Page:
Modernising data networks gets urgent

Doing nothing 'is not an option'

In an industry where network operators are investing to either keep their networks ahead of the game, or simply to replace aged equipment, customers are inevitably going to feel the impact as legacy networks and service platforms are withdrawn.

In this country it is believed that one of the earliest platforms to face that fate will be Telecom’s digital data network (DDN) which has been the mainstay platform for delivery of nationwide data services for about the last 20 years. It is well known in telecommunication circles that Telecom needs to replace their public switched telephone network (PSTN) and this has driven them into a technology replacement programme. The first products are launched and in the market.

However other service platforms are creaking and the best guess is that the DDN will vanish sooner rather than later. Many of our businesses have ATM and frame-relay data networks for inter-computer transfers or for such devices as EFTPOS and ATM machines.

Bill Deverall, an international telecommunications consultant from Added Value Applications, believes that users of data services have every reason to urgently look at how and when to upgrade their systems and services, not just whether to do it.

With the eventual withdrawal of DDN services, businesses are forced to make one of three choices, suggests Deverall.

Firstly, Telecom will obviously be offering replacement products with different technology. Secondly, businesses can persist with their current technology using an alternative supplier such as TelstraClear. Thirdly, businesses can strategically review their network usage with the option to converge voice and data circuits. Doing nothing is not an option.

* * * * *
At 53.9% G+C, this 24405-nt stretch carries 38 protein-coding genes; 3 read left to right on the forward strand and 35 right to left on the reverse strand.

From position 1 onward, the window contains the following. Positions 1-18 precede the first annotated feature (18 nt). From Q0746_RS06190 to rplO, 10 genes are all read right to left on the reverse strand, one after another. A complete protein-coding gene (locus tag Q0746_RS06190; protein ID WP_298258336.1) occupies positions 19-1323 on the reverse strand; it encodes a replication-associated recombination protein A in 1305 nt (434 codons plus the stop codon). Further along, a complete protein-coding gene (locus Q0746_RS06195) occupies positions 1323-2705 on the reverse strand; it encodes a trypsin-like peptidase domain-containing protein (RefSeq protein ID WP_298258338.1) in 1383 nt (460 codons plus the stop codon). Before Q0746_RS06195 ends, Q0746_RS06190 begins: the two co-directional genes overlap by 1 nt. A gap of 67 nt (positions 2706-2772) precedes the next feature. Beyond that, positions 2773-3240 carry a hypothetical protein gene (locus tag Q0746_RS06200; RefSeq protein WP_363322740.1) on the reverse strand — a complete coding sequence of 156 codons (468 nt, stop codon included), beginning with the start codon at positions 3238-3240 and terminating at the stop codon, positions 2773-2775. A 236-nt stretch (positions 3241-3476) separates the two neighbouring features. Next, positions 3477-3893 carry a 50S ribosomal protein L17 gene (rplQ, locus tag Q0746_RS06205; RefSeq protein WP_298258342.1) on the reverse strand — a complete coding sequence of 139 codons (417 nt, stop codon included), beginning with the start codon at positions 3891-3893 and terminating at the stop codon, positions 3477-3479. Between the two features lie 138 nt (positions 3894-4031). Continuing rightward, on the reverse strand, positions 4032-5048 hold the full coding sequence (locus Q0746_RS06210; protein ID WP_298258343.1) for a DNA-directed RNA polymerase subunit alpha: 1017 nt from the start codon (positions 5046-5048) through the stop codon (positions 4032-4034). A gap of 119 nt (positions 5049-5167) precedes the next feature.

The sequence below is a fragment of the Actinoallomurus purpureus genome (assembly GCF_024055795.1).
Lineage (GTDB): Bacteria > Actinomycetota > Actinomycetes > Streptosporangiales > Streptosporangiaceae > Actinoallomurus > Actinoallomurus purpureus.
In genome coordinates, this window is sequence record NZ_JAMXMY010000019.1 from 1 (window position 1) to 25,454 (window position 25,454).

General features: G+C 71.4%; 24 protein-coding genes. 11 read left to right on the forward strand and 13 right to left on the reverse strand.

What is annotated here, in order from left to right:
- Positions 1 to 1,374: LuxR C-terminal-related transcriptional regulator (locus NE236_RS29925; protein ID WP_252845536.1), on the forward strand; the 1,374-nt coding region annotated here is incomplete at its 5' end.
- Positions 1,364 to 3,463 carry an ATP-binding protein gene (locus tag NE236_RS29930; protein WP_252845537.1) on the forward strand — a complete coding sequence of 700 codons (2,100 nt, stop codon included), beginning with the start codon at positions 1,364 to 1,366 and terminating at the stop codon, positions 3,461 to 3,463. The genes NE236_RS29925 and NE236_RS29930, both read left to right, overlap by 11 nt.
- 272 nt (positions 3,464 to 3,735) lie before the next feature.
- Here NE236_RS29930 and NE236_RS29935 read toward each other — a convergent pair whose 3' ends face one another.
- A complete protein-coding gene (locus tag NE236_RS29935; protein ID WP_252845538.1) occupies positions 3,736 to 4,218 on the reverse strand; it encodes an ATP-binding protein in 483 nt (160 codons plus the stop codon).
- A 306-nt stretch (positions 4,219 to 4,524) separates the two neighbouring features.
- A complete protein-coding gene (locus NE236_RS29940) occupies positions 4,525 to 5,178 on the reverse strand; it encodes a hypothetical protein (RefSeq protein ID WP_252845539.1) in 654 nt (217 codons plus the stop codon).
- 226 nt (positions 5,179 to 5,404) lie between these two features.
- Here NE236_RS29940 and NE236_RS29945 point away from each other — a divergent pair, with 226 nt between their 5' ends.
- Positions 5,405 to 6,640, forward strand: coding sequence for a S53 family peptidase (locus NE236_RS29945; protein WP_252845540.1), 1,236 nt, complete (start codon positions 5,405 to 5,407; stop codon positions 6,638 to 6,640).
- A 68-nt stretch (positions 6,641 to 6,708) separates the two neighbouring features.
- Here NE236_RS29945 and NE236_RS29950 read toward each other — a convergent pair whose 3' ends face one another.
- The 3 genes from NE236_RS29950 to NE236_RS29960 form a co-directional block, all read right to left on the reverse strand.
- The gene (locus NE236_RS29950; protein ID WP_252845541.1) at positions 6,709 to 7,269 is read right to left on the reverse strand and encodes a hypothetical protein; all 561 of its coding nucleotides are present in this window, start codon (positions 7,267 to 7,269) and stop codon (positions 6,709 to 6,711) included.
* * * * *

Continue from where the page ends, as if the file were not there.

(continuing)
There are many situations where businesses are driven to upgrade their voice and data systems by issues such as capacity expiry, changing user requirements and the need to reduce costs. However the likely withdrawal of service platforms has not affected users significantly in New Zealand for some time and will inevitably cause businesses to advance some investment issues. Anyone in the throes of annual planning for a medium-sized business should clearly have this project on their list. It is hoped that New Zealand’s larger businesses have already started exploring the alternatives.

In normal times, telecommunications customers tend to be price driven says Deverall, but at the current time, they should also be giving extra weight to the technical risk of legacy technology and the potential significant operational advantages of modern network design.

Reynolds is an independent software consultant in Auckland. Contact him at

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